It is the responsibility of the contractor to ensure that the mix design is not adultered by "well meaning" individuals. Concrete pump operators and ready-mix truck drivers are the worst culprits. When the truck arrives, the pump operator tells the driver to add water to the mix. Before the concrete is even out of the truck, the strength is being compromised.
After the truck arrives, if you hear the engine revving and the drum spinning rapidly they are adding and mixing additional water.
The concrete should not be allowed to sit in a truck, waiting for prior trucks to be unloaded. The concrete may achieve it's final set while in the truck, rendering it useless (unless set retarders were added).
The truck must achieve a minimum number of rotations prior to off loading. The dry ingredients are added to the truck at the ready-mix plant. It is the rotation of the drum and vanes that actually mix the concrete.
Concrete that is to be placed into tall forms, caisson holes, deep trenches or footings should be placed from the bottom up. It should not be pumped in from the top and allowed to fall to the bottom. This separates out the aggregate and compromises the strength. It also creates large voids and air pockets in the finished product.
Proper consolidation (vibration) must also be preformed. Excessive vibration will also cause the aggregate to settle to the bottom. The proper mix design can virtually eliminate the need for consolidation.
Concrete does not "dry," it cures. As the water hydrates the components of the concrete mix, crystalline structures are formed. These are what give the concrete it's density. Controlling the rate of water evaporation is critical. The goal to to have the water leave the concrete as slowly as possible. This is achieved through proper curing.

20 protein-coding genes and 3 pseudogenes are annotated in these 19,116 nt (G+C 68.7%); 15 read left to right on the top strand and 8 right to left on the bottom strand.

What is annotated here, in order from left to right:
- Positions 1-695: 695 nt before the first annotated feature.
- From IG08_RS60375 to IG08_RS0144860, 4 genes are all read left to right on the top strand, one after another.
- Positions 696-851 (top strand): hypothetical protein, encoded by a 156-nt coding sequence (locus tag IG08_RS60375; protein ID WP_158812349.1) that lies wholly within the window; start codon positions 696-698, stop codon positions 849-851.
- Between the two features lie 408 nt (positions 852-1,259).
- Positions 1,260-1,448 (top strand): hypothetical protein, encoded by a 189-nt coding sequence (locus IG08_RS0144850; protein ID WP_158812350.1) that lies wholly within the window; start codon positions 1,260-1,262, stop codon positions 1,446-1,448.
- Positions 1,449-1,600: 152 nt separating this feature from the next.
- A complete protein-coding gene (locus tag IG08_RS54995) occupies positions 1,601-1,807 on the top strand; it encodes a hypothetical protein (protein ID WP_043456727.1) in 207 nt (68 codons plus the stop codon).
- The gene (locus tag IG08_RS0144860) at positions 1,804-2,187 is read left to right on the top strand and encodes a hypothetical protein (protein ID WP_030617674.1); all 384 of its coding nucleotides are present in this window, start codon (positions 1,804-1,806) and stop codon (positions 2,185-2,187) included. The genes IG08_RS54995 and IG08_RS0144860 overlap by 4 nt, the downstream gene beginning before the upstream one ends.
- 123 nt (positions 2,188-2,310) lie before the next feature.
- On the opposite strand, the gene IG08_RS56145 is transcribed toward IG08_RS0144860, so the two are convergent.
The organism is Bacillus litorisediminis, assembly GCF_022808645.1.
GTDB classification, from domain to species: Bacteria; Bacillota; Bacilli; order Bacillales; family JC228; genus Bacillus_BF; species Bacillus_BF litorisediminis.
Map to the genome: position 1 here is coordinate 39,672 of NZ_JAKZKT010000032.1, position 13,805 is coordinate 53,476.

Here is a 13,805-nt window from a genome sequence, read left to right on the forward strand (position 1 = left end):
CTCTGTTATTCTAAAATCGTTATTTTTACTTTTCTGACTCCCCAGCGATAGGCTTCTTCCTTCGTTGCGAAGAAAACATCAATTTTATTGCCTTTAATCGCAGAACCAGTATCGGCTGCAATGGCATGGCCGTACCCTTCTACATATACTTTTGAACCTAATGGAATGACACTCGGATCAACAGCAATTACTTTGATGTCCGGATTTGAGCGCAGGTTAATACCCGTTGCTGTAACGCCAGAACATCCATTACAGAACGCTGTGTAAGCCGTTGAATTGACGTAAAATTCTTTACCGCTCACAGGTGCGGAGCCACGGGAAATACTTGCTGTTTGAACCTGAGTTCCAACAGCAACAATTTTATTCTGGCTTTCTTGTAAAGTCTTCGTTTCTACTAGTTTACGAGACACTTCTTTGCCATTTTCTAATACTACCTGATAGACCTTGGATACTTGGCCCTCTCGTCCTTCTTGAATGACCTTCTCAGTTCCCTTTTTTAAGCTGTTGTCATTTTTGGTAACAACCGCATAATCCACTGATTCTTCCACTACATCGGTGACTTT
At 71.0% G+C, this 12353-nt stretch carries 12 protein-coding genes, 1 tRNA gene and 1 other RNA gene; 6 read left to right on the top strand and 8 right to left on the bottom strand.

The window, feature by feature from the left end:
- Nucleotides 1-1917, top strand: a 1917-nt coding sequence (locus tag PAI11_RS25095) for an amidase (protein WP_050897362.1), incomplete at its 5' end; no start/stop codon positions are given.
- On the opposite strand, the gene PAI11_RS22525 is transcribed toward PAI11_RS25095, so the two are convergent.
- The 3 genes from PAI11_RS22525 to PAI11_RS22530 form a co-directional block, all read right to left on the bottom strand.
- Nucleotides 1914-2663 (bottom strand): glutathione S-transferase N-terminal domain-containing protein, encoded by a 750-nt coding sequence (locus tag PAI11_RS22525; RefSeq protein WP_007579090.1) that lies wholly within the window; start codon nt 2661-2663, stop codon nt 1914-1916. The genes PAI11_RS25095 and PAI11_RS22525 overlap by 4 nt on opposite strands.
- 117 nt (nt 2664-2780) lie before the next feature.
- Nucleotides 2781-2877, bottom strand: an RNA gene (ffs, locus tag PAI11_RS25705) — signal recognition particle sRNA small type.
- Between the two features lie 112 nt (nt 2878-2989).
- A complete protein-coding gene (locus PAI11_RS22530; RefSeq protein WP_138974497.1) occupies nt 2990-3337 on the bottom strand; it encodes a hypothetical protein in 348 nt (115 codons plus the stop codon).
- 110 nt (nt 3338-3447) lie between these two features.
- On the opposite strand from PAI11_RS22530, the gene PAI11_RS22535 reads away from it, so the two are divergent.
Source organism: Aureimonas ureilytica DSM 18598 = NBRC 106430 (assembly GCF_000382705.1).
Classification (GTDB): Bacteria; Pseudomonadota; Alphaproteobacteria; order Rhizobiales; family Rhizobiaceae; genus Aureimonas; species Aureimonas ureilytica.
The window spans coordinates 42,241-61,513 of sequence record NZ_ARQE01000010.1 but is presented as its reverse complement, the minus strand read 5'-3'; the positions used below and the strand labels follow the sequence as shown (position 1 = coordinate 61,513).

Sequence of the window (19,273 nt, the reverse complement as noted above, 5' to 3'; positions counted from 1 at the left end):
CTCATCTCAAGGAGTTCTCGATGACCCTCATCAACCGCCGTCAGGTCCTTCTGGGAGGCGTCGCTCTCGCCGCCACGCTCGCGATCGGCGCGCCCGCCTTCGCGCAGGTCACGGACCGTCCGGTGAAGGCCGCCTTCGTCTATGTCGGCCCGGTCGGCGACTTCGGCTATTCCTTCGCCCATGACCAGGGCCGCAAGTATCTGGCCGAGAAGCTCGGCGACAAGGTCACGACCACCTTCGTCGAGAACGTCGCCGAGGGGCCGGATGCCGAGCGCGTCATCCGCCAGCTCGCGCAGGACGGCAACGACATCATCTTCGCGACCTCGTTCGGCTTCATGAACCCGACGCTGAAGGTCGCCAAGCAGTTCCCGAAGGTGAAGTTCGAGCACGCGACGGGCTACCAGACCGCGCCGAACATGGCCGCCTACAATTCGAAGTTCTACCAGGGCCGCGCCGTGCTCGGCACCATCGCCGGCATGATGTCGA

Coverings of burlap, carpet or plastic are the most rudimentary. This method cause surface discoloration due to trapped moisture under the covering. They are also susceptible to being moved or blown out of position.
Water curing is performed by maintaining the moisture content of the concrete by frequent sprinkling, spraying or flooding with water. This is not always practical as there may be water restrictions, drought conditions, lack of personnel 24/7, the project is too large or the site may become excessively muddy.
Chemical curing compounds are chemicals that are sprayed onto the finished concrete after it becomes stiff, but is still damp in appearance. Some chemically penetrate the concrete while others form a surface film. These are the method preferred by most State Highway Departments because they are the most infallible.
Care must be taken in selecting the proper curing solution. Some of them create a "bond breaker" that inhibits the bonding of subsequent surfaces. Subsequent decorative finishes of plaster, stucco, paint or stone work may not bond to the concrete.
Then why do they even make those types? Contractors who pour roadways, bridges, sidewalks and other high traffic surfaces are the largest consumers of these type of curing compounds. They are also the most inexpensive. Most contain some type of waxy substance. The curing film often dries white (or has a dye), to indicate areas of coverage and proper application. Over time, the film will eventually wear away from traffic, abrasion and weather.
Remember, they are concerned with lifetime performance of their structure (as should you!)
Paolo Benedetti - Aquatic Artist
"Creating water as art."™
Aquatic Technology Pool and Spa